Recently, a renowned fan studies scholar made the statement that her research on participatory culture merely included "texts". It is, however, no secret, that behind those texts are people who enthusiastically and lovingly use a book, film, or TV show to produce derivative works of art -- cultural content specific to fandom culture. Unsurprisingly, not all fans appreciate the scrutiny of scholars, and thus react quite violently to this unsolicited attention. This essay explores why fans push back when their culture is appropriated by scholars, and it gives an explanation as to why participatory culture researchers need to rethink their methods. Understanding participatory fandom as a whole, a culture with nation-like traits, brings new insights to the scholar who would otherwise step across the invisible borders of a nation that few, except those who live in it, know exists. Literature students often go by the notion that the author is dead, but in fandom, the author is alive and kicking, making it clear there is a difference between consumer texts produced offline, and the cultural expressions of a nation, texts that are not just works of love, but expressions of identity and belonging created by the citizens in the fandom nation.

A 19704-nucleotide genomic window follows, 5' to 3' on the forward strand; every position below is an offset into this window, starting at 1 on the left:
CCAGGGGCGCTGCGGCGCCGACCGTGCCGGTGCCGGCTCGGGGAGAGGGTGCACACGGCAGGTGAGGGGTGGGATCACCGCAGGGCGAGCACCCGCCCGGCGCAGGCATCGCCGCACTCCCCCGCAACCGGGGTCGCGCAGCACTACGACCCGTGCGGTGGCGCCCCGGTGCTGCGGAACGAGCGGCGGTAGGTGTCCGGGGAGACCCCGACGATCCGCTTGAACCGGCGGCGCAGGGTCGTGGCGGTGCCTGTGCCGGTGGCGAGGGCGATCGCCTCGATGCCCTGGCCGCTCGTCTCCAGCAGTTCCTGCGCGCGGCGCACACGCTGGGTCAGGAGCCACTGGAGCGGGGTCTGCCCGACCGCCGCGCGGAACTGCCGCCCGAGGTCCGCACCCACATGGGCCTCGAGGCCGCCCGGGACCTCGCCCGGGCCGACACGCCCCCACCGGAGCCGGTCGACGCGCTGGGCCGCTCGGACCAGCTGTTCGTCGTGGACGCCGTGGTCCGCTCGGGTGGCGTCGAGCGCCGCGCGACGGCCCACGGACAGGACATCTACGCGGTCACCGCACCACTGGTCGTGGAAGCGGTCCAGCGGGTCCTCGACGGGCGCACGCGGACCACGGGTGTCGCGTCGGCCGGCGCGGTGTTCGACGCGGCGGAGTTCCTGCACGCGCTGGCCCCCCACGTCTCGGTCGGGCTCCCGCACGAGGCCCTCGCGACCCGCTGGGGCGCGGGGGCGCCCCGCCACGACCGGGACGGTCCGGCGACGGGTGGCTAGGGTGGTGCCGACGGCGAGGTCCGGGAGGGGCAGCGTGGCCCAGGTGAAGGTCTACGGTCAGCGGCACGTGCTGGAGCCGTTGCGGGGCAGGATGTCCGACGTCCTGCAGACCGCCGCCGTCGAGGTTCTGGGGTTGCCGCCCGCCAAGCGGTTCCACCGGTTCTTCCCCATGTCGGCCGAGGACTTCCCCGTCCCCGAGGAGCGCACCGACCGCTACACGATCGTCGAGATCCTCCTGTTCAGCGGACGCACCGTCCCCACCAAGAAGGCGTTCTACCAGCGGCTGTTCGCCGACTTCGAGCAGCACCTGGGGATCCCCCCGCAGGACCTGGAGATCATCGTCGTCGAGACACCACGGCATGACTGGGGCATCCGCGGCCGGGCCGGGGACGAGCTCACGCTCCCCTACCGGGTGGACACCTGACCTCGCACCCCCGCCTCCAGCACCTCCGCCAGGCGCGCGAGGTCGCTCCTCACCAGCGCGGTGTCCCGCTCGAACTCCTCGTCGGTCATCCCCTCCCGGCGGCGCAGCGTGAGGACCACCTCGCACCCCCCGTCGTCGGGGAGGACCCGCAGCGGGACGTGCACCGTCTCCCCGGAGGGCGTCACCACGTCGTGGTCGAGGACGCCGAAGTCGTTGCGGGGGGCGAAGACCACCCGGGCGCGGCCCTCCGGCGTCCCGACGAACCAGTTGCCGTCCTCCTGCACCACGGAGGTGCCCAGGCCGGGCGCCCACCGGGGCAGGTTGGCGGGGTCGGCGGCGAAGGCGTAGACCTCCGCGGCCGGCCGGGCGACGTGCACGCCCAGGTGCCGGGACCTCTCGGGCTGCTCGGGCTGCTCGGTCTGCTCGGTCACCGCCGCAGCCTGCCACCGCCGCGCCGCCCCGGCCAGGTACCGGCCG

|Tidsskrift||Nordic Journal of Information Science and Cultural Mediation|
|Status||Under udarbejdelse - 2018|
- fan studies
- fan studies ethics
- fandom nation
- online war